CELTIC's win over Ross County in Dingwall had more than a tinge of McQuiggin's gold to it.

That's a darts term, by the way. It's definitely fallen out of use but, basically, it means finding an unconventional or unexpected way to finish a leg.

On the oche that means checking out, for instance, 121 by hitting something like treble 17, treble 18, double eight instead of treble 20, treble 11, double 14. It's not 'wrong', it's not even showing off, it's just unexpected.

For Celtic in the Highlands that meant the debutant B-team winger passing it to the captain, who slipped it to the resurgent playmaker, who hung it up at the back post for... perhaps the most expected unexpected goalscorer in the country at the moment. 

Anthony Ralston's 97th-minute winner is, as he said after the game, "the stuff of dreams". But more than that you could argue it's the stuff of potential champions.

Of course, such a word is probably taboo around Lennoxtown until it becomes a reality but the manner of Celtic's win felt like another, if not a statement, then certainly a sign.

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A sign that those early-season failures to get games over the line no longer plague Ange Postecoglou's men as they once did. 

A sign that, even with all of their first-choice front three missing and not a lot on the bench in reserve to call upon, the Hoops will stick to their guns until the end. We don't stop, indeed.

A sign that, despite the gap at the top of the table still sitting at four points, this Celtic team are not going away. 

Now, nobody necessarily goes into a darts match intending to mine for some McQuiggin's gold any more than a football team kicks off planning to wait until the 97th minute to score a winner. 

It’s much more comfortable to be able to take out a wee double 16 or tops after a few easy treble 20s and a big single, just like it's much more comfortable to score two or three early doors and see out the game in second gear.

Celtic haven't really done it that way this season, though, and Victoria Park on Thursday was no different.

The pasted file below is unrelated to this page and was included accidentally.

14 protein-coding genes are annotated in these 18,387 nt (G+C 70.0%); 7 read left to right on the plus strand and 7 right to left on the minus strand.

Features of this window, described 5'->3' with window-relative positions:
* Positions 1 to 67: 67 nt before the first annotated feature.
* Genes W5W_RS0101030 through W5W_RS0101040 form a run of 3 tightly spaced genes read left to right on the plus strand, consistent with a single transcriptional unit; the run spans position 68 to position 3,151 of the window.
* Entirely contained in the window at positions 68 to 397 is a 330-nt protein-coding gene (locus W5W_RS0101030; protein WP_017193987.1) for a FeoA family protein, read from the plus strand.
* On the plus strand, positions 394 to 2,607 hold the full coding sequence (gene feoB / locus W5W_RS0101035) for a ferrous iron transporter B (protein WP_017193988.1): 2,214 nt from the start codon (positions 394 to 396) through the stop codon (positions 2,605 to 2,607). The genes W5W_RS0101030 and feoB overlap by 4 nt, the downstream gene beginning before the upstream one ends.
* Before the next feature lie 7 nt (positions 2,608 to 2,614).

Since their campaign really kicked into gear - acknowledged by most to have been the 1-0 win at Aberdeen on October 3 - Postecoglou's side have won 14 of 16 games, losing only to Bayer Leverkusen in Germany.

Celtic Way: Anthony Ralston wheels away after heading in the 97th-minute winnerAnthony Ralston wheels away after heading in the 97th-minute winner

Eight of the victories in that run have been by a one-goal margin. Part of that is down to a lack of clinical finishing but, for those of a glass-half-full persuasion, it equally shows a bit of mental fortitude. At some point it stops becoming a coincidence, doesn't it?

Going into the game against the Staggies there were plenty of problems to solve. All of them served to exacerbate Celtic's pre-existing squad depth issues and, when the starting line-up was announced, some additional questions were raised too.

Would Liel Abada be able to replicate much of what Kyogo Furuhashi brings to the central striker role? What impact would Josip Juranovic make playing at right wing for longer than a 15-minute spell? How would Liam Scales cope playing from the start against pacey wingers? Was it going to be the night Adam Montgomery really made his mark in a Celtic shirt? 

Admittedly, not all of those questions had positive answers.

Abada performed ably in his new role - first posited as a solution to a Kyogo injury back in September, for what it's worth - while Scales' defensive frailties were largely outweighed by his accomplished technical play.

Juranovic, for his part, played right wing like he plays full-back: composed and patient, but with a distinct reluctance to take a man on. As for Montgomery, well, the work-rate was there but beyond that let's just say no claim was staked ahead of Sunday's League Cup final against Hibernian.

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But despite the makeshift nature of the team, and what felt like a slight wobble for a bit after the County equaliser, it was never spray-and-pray tactics from Celtic in Dingwall. 

They overcame an intense early pressing game from Malky Mackay's Staggies in typical Postecoglou fashion, taking the lead when Abada turned in after McGregor had slipped in Scales for a cutback. 

The Celts probed consistently all night thereafter. Never quite at their scintillating best, they still tested County goalkeeper Ashley Maynard-Brewer even after losing Carl Starfelt to a harsh sending-off and, crucially, kept their cool until the last despite referee Alan Muir turning down a penalty claim late on.

McQuiggin's gold or not, though, all that really matters just now is that Celtic hit their checkout.

They all count, as they say, and this one did too. Perhaps as much in reinforcing and underlining the team spirit evident under Postecgolou as in the three Premiership points it brought with it. 

Now the Celtic boss will be channelling that spirit into ensuring Wednesday's McQuiggin's gold turns into Sunday's sterling silver.